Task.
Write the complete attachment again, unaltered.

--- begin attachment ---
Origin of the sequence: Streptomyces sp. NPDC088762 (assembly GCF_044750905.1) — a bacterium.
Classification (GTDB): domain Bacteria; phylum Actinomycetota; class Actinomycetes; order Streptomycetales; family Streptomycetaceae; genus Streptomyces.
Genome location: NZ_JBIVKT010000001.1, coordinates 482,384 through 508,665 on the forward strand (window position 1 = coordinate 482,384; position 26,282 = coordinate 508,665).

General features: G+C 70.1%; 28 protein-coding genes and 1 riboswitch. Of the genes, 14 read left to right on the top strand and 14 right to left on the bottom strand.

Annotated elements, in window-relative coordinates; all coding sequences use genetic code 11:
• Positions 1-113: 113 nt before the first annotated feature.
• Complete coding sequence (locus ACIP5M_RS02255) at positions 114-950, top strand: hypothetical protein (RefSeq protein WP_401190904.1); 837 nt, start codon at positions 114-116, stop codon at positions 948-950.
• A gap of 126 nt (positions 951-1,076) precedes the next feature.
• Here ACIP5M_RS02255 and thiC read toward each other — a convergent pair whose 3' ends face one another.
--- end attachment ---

Origin of the sequence: Streptomyces sp. NPDC088762 (assembly GCF_044750905.1) — a bacterium.
Classification (GTDB): domain Bacteria; phylum Actinomycetota; class Actinomycetes; order Streptomycetales; family Streptomycetaceae; genus Streptomyces.
Genome location: NZ_JBIVKT010000001.1, coordinates 482,384 through 508,665 on the forward strand (window position 1 = coordinate 482,384; position 26,282 = coordinate 508,665).

General features: G+C 70.1%; 28 protein-coding genes and 1 riboswitch. Of the genes, 14 read left to right on the top strand and 14 right to left on the bottom strand.

Annotated elements, in window-relative coordinates; all coding sequences use genetic code 11:
• Positions 1-113: 113 nt before the first annotated feature.
• Complete coding sequence (locus ACIP5M_RS02255) at positions 114-950, top strand: hypothetical protein (RefSeq protein WP_401190904.1); 837 nt, start codon at positions 114-116, stop codon at positions 948-950.
• A gap of 126 nt (positions 951-1,076) precedes the next feature.
• Here ACIP5M_RS02255 and thiC read toward each other — a convergent pair whose 3' ends face one another.